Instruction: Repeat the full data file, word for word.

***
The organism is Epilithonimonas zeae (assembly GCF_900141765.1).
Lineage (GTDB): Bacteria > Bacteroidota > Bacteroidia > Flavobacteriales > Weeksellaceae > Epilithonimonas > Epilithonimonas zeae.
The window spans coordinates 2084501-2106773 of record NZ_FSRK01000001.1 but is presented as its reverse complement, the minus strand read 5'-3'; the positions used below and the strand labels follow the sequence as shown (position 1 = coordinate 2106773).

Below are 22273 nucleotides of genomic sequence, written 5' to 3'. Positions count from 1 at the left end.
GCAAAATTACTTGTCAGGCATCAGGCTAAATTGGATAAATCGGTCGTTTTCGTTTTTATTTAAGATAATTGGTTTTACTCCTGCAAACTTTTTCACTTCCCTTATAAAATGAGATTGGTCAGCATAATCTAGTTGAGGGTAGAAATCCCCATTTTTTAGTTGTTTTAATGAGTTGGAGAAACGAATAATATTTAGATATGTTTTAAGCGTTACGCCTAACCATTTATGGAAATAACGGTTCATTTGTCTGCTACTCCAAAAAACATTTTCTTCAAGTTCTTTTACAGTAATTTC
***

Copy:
The organism is Epilithonimonas zeae (assembly GCF_900141765.1).
Lineage (GTDB): Bacteria > Bacteroidota > Bacteroidia > Flavobacteriales > Weeksellaceae > Epilithonimonas > Epilithonimonas zeae.
The window spans coordinates 2084501-2106773 of record NZ_FSRK01000001.1 but is presented as its reverse complement, the minus strand read 5'-3'; the positions used below and the strand labels follow the sequence as shown (position 1 = coordinate 2106773).

Below are 22273 nucleotides of genomic sequence, written 5' to 3'. Positions count from 1 at the left end.
GCAAAATTACTTGTCAGGCATCAGGCTAAATTGGATAAATCGGTCGTTTTCGTTTTTATTTAAGATAATTGGTTTTACTCCTGCAAACTTTTTCACTTCCCTTATAAAATGAGATTGGTCAGCATAATCTAGTTGAGGGTAGAAATCCCCATTTTTTAGTTGTTTTAATGAGTTGGAGAAACGAATAATATTTAGATATGTTTTAAGCGTTACGCCTAACCATTTATGGAAATAACGGTTCATTTGTCTGCTACTCCAAAAAACATTTTCTTCAAGTTCTTTTACAGTAATTTC